Graduate studies at Western
|Abstract||“Closure occurs in science when a consensus emerges that the ‘truth’ has been winnowed from the various interpretations.” More than once in library books I saw “sic” scribbled in the margin pointing to the scare quotation marks in this and similar texts. If the readers read on, they would discover that scare quotes around scientific truth, fact, reality, nature, technological progress, and similar terms are fashionable in postmodern literature and are spreading beyond it. Scientific results are “true.” Scientists arrive at the “fact.” What do the scare quotes mean? What are their effects?|
|Keywords||No keywords specified (fix it)|
No categories specified
(categorize this paper)
|Through your library||Only published papers are available at libraries|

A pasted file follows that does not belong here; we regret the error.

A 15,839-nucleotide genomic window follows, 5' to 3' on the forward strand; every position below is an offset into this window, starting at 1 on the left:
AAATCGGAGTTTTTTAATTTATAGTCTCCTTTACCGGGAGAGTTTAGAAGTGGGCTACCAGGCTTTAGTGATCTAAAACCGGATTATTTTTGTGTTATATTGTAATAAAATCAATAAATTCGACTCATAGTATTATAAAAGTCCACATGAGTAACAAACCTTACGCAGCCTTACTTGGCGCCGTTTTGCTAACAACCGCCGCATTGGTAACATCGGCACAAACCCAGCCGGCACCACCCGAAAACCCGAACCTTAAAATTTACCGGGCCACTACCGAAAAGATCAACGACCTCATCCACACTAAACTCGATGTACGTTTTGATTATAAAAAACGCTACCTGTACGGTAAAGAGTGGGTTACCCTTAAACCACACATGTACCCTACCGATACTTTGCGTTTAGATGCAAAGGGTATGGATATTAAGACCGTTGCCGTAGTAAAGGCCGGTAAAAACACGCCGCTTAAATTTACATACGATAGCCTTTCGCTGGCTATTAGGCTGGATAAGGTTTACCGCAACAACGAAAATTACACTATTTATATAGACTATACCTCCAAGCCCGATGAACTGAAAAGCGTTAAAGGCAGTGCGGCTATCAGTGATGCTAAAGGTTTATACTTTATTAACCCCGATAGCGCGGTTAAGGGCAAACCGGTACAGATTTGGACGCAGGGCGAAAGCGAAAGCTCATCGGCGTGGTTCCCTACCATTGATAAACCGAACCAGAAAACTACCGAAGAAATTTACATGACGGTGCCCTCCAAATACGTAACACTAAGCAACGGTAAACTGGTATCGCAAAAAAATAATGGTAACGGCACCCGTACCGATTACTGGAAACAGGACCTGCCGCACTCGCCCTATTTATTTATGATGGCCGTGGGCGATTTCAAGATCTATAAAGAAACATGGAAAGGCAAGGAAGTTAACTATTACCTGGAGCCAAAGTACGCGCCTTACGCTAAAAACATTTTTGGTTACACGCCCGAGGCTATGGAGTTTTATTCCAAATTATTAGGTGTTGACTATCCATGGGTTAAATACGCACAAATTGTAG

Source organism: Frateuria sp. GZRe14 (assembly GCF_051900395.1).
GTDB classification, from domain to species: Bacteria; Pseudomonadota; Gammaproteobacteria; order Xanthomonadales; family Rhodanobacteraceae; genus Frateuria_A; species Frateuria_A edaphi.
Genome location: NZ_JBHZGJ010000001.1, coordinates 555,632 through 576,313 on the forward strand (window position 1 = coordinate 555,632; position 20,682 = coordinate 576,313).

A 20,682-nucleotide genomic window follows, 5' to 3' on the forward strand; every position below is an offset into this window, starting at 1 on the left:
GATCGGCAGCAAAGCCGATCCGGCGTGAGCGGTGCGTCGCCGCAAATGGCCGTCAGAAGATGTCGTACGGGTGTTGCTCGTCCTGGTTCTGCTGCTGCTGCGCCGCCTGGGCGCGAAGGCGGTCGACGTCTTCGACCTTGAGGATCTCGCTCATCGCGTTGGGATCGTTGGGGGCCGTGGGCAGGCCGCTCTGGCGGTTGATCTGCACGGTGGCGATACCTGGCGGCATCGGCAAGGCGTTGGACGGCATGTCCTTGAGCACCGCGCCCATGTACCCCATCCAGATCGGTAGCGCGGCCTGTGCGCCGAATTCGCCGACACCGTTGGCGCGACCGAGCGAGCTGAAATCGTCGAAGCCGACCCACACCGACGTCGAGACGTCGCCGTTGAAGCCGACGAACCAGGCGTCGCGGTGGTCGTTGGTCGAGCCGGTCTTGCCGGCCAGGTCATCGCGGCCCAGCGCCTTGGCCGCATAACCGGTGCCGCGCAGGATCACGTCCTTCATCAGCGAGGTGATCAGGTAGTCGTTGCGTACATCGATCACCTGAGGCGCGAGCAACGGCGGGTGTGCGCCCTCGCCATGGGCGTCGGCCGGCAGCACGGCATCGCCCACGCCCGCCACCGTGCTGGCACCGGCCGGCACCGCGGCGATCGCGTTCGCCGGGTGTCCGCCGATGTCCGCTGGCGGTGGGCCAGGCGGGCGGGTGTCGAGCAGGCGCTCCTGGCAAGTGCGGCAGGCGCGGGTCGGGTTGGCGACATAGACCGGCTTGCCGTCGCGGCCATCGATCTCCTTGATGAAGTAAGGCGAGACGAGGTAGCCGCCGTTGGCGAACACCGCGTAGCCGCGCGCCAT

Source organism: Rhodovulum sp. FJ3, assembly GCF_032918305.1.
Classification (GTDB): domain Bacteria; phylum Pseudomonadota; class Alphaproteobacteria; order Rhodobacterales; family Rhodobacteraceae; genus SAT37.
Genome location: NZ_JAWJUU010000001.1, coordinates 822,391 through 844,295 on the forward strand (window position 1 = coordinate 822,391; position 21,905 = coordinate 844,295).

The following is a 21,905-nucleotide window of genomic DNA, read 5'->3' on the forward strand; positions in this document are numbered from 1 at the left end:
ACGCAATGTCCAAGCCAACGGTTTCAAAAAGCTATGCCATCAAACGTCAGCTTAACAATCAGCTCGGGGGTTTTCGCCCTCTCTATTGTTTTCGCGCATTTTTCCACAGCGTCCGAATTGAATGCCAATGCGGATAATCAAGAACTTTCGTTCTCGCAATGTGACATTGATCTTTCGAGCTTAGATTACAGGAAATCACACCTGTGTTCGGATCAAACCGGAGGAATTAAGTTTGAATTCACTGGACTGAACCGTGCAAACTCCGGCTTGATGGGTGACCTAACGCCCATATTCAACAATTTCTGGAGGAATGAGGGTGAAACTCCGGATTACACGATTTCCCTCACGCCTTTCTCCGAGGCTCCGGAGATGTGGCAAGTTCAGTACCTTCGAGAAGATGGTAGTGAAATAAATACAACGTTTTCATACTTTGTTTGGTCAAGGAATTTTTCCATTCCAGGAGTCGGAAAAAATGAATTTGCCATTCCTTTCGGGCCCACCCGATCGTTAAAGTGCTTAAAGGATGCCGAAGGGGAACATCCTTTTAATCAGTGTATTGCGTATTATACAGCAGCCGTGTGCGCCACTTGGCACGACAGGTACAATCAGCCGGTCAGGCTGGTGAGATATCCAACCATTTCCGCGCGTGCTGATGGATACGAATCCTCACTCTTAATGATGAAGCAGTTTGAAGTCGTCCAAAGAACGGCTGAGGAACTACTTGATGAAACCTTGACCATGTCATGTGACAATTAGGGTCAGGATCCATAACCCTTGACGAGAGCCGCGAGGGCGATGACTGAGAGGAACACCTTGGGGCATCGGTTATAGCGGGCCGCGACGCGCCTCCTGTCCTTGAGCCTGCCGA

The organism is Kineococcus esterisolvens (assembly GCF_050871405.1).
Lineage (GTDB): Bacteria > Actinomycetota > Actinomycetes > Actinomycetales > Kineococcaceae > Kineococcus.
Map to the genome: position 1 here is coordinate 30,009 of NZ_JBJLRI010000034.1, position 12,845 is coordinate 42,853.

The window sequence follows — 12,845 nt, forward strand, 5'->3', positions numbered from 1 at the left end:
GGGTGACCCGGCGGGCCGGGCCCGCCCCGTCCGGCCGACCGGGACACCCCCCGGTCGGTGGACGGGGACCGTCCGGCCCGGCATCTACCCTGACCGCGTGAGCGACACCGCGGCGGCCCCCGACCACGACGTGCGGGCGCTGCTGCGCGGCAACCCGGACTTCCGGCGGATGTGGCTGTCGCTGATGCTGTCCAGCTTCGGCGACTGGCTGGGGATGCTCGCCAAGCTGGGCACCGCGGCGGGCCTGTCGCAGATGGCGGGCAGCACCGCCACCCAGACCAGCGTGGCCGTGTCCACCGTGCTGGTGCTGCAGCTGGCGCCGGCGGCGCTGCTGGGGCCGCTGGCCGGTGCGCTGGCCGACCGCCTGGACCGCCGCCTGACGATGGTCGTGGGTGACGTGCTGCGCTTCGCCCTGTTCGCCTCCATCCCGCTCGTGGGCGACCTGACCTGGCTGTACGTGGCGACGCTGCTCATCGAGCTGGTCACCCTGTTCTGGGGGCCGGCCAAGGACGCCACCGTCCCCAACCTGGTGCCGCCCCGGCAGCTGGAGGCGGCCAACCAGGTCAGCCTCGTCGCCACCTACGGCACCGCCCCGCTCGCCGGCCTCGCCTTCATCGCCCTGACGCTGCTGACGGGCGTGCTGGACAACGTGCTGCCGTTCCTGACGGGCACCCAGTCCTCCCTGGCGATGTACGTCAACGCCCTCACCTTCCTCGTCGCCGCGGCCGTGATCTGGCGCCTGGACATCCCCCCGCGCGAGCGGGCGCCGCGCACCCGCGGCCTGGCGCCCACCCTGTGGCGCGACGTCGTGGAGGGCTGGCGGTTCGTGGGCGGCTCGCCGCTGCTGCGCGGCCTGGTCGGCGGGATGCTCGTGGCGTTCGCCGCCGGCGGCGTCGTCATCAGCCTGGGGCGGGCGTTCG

Similar books and articles
Wolfgang Künne (2003). Conceptions of Truth. Oxford University Press.
O. Schulte (1999). Means-Ends Epistemology. British Journal for the Philosophy of Science 50 (1):1-31.
Luca Moretti (2009). On Creeping Minimalism and the Nature of Minimal Entities. In Heather Dyke (ed.), From Truth to Reality (Routledge).
Kevin T. Kelly & Clark Glymour (1989). Convergence to the Truth and Nothing but the Truth. Philosophy of Science 56 (2):185-220.
Heather Dyke (2009). Introduction. In , From Truth to Reality: New Essays in Logic and Metaphysics. Routledge.
Martin Harries (2000). Scare Quotes From Shakespeare: Marx, Keynes, and the Language of Reenchantment. Stanford, Calif.Stanford University Press.
Robert Willmott (2002). Reclaiming Metaphysical Truth for Educational Research. British Journal of Educational Studies 50 (3):339 - 362.
Stefano Predelli (2003). Scare Quotes and Their Relation to Other Semantic Issues. Linguistics and Philosophy 26 (1):1-28.
Added to index2009-01-28
Total downloads5 ( #170,603 of 749,219 )
Recent downloads (6 months)0
How can I increase my downloads?